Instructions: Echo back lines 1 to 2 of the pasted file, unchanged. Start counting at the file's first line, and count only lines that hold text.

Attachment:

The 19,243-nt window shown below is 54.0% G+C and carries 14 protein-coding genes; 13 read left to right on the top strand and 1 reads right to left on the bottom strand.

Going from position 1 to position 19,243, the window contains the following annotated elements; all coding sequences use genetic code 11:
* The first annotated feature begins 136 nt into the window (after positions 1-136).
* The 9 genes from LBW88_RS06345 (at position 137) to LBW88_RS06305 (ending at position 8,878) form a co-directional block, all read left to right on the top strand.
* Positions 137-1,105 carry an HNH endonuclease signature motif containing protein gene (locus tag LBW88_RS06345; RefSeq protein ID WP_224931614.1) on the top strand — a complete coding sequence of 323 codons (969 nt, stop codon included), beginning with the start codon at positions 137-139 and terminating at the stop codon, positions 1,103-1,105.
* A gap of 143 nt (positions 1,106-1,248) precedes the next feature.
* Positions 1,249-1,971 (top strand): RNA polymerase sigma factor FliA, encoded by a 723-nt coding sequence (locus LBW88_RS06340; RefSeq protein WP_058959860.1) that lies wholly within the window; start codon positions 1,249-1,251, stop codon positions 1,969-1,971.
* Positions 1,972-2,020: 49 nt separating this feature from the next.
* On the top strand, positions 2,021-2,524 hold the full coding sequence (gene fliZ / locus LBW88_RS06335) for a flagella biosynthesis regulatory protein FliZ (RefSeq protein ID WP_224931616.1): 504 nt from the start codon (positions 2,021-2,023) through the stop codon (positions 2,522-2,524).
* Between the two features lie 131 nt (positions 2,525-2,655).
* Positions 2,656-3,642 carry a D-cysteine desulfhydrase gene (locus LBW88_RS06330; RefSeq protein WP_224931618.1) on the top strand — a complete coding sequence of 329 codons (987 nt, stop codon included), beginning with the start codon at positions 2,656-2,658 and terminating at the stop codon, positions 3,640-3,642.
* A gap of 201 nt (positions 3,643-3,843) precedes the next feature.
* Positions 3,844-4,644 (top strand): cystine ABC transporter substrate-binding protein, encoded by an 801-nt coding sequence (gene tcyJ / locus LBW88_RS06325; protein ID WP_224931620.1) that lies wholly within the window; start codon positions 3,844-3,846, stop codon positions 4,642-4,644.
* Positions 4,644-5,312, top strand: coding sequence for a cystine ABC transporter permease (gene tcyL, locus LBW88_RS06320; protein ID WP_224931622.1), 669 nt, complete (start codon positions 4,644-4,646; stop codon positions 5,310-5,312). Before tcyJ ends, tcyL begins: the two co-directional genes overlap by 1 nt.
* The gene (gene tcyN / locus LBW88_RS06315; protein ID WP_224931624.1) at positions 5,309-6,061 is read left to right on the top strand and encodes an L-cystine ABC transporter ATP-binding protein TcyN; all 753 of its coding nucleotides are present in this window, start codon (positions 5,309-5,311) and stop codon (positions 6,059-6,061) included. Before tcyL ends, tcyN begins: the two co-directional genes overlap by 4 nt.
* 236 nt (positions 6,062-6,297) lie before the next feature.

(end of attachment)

The 19,243-nt window shown below is 54.0% G+C and carries 14 protein-coding genes; 13 read left to right on the top strand and 1 reads right to left on the bottom strand.

Going from position 1 to position 19,243, the window contains the following annotated elements; all coding sequences use genetic code 11: